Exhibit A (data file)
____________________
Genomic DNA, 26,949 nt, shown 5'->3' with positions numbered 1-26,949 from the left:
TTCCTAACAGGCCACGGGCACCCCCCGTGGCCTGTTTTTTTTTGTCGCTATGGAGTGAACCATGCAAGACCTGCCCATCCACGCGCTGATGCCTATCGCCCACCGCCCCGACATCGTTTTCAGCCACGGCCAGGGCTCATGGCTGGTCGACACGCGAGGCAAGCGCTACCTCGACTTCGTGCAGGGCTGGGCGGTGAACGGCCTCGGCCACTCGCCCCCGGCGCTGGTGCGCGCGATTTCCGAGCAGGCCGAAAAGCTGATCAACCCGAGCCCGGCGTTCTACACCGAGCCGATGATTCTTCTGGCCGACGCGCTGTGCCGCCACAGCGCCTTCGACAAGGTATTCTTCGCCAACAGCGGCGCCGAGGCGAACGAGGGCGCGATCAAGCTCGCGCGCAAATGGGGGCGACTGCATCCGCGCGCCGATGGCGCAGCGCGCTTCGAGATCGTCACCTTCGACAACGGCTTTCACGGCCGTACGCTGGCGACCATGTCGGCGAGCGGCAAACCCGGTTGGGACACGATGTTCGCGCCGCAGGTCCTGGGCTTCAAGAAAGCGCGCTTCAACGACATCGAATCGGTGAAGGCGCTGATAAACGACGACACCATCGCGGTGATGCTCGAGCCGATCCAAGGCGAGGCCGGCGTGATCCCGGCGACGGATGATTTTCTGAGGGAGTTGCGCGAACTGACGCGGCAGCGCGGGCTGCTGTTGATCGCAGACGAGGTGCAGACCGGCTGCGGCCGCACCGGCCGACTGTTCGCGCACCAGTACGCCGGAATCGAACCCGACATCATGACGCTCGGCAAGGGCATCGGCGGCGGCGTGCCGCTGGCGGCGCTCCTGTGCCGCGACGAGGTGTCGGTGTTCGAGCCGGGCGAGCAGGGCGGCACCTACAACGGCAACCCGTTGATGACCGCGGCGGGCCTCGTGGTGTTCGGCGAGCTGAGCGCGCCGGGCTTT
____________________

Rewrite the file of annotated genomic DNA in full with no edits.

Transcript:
Genomic DNA, 26,949 nt, shown 5'->3' with positions numbered 1-26,949 from the left:
TTCCTAACAGGCCACGGGCACCCCCCGTGGCCTGTTTTTTTTTGTCGCTATGGAGTGAACCATGCAAGACCTGCCCATCCACGCGCTGATGCCTATCGCCCACCGCCCCGACATCGTTTTCAGCCACGGCCAGGGCTCATGGCTGGTCGACACGCGAGGCAAGCGCTACCTCGACTTCGTGCAGGGCTGGGCGGTGAACGGCCTCGGCCACTCGCCCCCGGCGCTGGTGCGCGCGATTTCCGAGCAGGCCGAAAAGCTGATCAACCCGAGCCCGGCGTTCTACACCGAGCCGATGATTCTTCTGGCCGACGCGCTGTGCCGCCACAGCGCCTTCGACAAGGTATTCTTCGCCAACAGCGGCGCCGAGGCGAACGAGGGCGCGATCAAGCTCGCGCGCAAATGGGGGCGACTGCATCCGCGCGCCGATGGCGCAGCGCGCTTCGAGATCGTCACCTTCGACAACGGCTTTCACGGCCGTACGCTGGCGACCATGTCGGCGAGCGGCAAACCCGGTTGGGACACGATGTTCGCGCCGCAGGTCCTGGGCTTCAAGAAAGCGCGCTTCAACGACATCGAATCGGTGAAGGCGCTGATAAACGACGACACCATCGCGGTGATGCTCGAGCCGATCCAAGGCGAGGCCGGCGTGATCCCGGCGACGGATGATTTTCTGAGGGAGTTGCGCGAACTGACGCGGCAGCGCGGGCTGCTGTTGATCGCAGACGAGGTGCAGACCGGCTGCGGCCGCACCGGCCGACTGTTCGCGCACCAGTACGCCGGAATCGAACCCGACATCATGACGCTCGGCAAGGGCATCGGCGGCGGCGTGCCGCTGGCGGCGCTCCTGTGCCGCGACGAGGTGTCGGTGTTCGAGCCGGGCGAGCAGGGCGGCACCTACAACGGCAACCCGTTGATGACCGCGGCGGGCCTCGTGGTGTTCGGCGAGCTGAGCGCGCCGGGCTTT